Sunday, June 8, 2014

Time to play

My youngest has been increasingly fidgety and disruptive at bedtime over the past few weeks. Unwilling to let her Dad take a turn of putting her in, she has clung to me, interrupting the older girls' chapter book reading with me, and bursting forth with grizzly, not quite tantrums but close, fits of impassioned angst.

Tonight I think we may have got to the bottom of what's been going on for her. Lying in my bed, irritable tears on her cheeks, she said, "I never get to play with you anymore!"

As soon as she said it, the phrase bit into me with the ring of truth. I knew exactly what she was talking about, and I knew she was right. Opportunities for play, for her and I, have been restricted for the past year, since I've been working fulltime, and close to nonexistent since she started school in February.

Oh, I still make time to read with all my kids, to go to the park, take walks with the dog, help with homework, talk, cook together. I sit down every now and then to do a crossword or play chess with the elder two. It's been far, far too long, though, since my littlest and I just played together - whether a board or card game, with her blocks, with her paints, with her plastic animals, inside or outside, anyway at all.

To some extent this is just a function of the way our lives work at this very intense phase, but it must have been something that I, too, have been subconsciously mourning, because I felt such an overpowering rush of sadness and regret at her words. I also have felt the lack of playful connection and miss it, intensely, just as I miss having personal time during the week, my writing life, and being able to manage my house in the way I would ideally wish to. I miss being embedded in my community, I miss the many volunteering things I have had to give up, I miss the pleasures and surprises of ad hocery that a less structured life brought.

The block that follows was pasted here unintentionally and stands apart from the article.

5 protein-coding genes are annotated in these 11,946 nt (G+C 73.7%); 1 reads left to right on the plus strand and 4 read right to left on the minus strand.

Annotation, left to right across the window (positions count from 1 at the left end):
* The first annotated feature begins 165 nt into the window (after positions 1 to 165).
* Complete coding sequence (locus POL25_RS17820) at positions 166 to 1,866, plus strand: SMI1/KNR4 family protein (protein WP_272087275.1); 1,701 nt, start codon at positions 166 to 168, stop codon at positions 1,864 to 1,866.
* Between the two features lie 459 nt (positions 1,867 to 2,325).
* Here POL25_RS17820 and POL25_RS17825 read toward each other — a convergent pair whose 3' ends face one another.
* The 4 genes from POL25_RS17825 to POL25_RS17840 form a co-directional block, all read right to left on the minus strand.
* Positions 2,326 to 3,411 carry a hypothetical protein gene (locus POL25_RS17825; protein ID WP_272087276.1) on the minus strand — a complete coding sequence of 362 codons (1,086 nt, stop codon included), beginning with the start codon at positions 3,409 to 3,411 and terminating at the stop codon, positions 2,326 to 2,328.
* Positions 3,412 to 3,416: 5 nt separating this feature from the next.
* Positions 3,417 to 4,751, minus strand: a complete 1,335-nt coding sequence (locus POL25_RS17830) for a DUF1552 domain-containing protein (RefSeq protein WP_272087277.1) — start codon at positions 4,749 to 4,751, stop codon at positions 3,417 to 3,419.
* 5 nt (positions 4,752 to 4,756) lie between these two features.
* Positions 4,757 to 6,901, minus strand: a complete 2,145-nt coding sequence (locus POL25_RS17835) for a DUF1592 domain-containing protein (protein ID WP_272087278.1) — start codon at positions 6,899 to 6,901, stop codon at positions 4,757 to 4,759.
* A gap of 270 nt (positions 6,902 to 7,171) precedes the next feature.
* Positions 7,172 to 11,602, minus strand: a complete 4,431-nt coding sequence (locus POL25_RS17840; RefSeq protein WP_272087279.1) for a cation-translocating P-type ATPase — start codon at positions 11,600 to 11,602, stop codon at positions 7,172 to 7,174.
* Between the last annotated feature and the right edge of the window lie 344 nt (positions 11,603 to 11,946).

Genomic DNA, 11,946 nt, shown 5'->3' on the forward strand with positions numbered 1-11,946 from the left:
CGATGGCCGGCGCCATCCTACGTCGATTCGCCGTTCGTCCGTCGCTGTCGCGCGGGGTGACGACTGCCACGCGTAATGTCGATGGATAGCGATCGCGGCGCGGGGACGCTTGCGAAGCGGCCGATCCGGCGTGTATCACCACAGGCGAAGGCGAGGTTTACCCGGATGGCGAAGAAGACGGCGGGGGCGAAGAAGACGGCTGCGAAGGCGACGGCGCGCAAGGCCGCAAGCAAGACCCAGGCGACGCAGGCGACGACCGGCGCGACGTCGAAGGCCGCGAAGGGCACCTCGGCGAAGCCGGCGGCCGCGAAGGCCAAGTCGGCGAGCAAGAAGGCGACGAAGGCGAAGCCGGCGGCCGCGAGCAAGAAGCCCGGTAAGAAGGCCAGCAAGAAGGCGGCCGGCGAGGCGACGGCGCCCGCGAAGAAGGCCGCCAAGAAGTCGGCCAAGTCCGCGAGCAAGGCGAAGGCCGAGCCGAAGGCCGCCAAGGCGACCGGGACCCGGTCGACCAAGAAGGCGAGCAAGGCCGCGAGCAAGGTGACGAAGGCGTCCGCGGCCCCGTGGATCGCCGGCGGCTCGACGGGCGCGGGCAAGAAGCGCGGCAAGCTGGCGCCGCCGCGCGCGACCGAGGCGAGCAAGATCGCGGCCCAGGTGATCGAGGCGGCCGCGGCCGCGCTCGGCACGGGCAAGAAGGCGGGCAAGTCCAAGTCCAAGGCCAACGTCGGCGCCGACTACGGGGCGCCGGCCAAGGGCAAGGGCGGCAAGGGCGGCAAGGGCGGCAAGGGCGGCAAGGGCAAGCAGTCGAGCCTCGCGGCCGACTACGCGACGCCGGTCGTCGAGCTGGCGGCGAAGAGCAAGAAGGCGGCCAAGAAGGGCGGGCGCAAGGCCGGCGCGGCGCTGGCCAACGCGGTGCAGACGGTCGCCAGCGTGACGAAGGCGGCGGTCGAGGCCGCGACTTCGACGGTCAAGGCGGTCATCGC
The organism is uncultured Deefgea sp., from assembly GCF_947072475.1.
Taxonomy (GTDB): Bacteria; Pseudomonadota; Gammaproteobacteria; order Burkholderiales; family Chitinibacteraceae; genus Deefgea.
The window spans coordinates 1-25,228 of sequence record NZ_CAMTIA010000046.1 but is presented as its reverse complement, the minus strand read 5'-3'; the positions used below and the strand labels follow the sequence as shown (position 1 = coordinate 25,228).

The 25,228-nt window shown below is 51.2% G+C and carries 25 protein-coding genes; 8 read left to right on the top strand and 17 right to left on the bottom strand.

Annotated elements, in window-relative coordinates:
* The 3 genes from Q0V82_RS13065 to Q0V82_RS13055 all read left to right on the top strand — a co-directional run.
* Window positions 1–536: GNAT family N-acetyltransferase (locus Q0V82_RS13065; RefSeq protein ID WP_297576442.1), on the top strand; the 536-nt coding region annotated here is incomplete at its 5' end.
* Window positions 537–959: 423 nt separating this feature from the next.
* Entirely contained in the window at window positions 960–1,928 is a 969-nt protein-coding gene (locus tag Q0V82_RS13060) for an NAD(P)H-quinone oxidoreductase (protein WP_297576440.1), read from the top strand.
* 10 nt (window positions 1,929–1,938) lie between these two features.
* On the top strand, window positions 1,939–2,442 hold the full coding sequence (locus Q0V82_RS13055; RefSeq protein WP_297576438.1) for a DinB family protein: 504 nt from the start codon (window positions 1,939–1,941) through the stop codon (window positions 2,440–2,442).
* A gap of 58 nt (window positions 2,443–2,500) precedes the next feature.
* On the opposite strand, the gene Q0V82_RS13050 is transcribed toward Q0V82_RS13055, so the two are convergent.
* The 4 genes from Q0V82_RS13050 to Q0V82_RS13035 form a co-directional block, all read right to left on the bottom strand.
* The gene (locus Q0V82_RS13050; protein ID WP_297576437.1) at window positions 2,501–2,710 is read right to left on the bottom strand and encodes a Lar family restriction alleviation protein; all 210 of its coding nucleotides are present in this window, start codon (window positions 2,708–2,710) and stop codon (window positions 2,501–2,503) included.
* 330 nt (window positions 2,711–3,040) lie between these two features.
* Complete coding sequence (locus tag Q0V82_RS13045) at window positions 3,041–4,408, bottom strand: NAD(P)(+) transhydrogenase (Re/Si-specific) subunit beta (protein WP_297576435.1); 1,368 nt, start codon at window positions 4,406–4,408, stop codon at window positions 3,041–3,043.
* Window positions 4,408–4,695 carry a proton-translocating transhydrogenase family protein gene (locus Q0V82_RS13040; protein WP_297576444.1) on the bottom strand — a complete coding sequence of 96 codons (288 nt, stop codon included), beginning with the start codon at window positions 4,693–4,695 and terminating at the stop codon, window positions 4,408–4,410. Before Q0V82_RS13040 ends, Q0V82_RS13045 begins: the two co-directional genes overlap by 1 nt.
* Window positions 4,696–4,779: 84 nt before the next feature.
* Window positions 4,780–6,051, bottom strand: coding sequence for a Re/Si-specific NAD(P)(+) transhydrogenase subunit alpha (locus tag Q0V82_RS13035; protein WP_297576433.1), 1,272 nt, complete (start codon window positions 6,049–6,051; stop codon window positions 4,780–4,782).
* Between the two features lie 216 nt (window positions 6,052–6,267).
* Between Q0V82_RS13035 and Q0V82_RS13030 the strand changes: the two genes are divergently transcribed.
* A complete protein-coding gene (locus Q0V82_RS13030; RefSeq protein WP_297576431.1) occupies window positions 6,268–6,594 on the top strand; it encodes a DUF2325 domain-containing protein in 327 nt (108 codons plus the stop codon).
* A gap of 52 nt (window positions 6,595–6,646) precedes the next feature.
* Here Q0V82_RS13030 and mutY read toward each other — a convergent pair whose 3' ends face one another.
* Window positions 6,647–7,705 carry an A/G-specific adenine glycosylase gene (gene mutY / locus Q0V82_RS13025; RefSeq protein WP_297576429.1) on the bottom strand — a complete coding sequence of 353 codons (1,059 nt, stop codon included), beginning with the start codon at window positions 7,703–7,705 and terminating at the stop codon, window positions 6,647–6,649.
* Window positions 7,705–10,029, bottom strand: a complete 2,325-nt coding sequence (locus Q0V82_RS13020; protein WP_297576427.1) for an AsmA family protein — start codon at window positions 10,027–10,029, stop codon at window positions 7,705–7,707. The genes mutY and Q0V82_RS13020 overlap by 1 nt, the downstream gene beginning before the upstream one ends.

Time does not stand still and I cannot return to the slow-molasses days of seven or eight years ago, where my elder two were toddlers and every day stretched infinite. I am also careful to remember, in this, that the endlessness of days and play was in its own way exhausting; I don't kid myself that it's a lost nirvana I'm recalling.

The truth is, working fulltime away from the home is not what I ideally want to be doing. At this very moment in time, it's serving an important financial purpose for us, and I know I need to stick with it yet awhile. It's conversations like this, though, that bring home sharply to me all that it really costs me, to go to work every day.

Tomorrow morning, the youngest and I are going to play together; we've made a plan to join forces after breakfast and find a game that both of us want to play. It won't in itself salve everything, but it's a start, and starts must be made if ends are ever to be achieved. Tomorrow I'll play with my girl and try to be at peace with the fact that this is a rarity in our busy, scheduled daily lives.

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